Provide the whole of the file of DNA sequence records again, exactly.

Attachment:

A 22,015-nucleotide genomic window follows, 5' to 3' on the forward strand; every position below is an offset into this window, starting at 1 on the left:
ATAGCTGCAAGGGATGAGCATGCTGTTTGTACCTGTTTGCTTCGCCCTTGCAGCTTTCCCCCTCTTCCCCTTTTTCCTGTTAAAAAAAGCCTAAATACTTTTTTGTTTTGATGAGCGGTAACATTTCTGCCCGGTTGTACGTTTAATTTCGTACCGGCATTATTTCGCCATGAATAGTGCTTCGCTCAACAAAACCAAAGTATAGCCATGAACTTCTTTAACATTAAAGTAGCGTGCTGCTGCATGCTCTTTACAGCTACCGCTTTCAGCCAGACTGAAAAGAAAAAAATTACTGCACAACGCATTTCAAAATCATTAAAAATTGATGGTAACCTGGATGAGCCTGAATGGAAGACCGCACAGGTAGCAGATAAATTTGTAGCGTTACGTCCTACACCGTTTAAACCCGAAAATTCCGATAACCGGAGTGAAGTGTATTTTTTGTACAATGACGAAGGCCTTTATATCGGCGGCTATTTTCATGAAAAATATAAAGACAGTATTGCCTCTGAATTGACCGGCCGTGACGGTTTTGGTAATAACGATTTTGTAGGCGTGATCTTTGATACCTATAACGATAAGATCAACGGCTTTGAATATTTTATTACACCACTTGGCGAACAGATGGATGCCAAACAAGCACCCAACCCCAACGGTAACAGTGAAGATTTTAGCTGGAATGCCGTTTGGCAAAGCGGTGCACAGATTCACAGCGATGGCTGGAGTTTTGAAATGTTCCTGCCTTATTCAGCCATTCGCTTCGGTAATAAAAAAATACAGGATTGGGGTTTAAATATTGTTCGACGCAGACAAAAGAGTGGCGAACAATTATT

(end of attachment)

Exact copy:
A 22,015-nucleotide genomic window follows, 5' to 3' on the forward strand; every position below is an offset into this window, starting at 1 on the left:
ATAGCTGCAAGGGATGAGCATGCTGTTTGTACCTGTTTGCTTCGCCCTTGCAGCTTTCCCCCTCTTCCCCTTTTTCCTGTTAAAAAAAGCCTAAATACTTTTTTGTTTTGATGAGCGGTAACATTTCTGCCCGGTTGTACGTTTAATTTCGTACCGGCATTATTTCGCCATGAATAGTGCTTCGCTCAACAAAACCAAAGTATAGCCATGAACTTCTTTAACATTAAAGTAGCGTGCTGCTGCATGCTCTTTACAGCTACCGCTTTCAGCCAGACTGAAAAGAAAAAAATTACTGCACAACGCATTTCAAAATCATTAAAAATTGATGGTAACCTGGATGAGCCTGAATGGAAGACCGCACAGGTAGCAGATAAATTTGTAGCGTTACGTCCTACACCGTTTAAACCCGAAAATTCCGATAACCGGAGTGAAGTGTATTTTTTGTACAATGACGAAGGCCTTTATATCGGCGGCTATTTTCATGAAAAATATAAAGACAGTATTGCCTCTGAATTGACCGGCCGTGACGGTTTTGGTAATAACGATTTTGTAGGCGTGATCTTTGATACCTATAACGATAAGATCAACGGCTTTGAATATTTTATTACACCACTTGGCGAACAGATGGATGCCAAACAAGCACCCAACCCCAACGGTAACAGTGAAGATTTTAGCTGGAATGCCGTTTGGCAAAGCGGTGCACAGATTCACAGCGATGGCTGGAGTTTTGAAATGTTCCTGCCTTATTCAGCCATTCGCTTCGGTAATAAAAAAATACAGGATTGGGGTTTAAATATTGTTCGACGCAGACAAAAGAGTGGCGAACAATTATT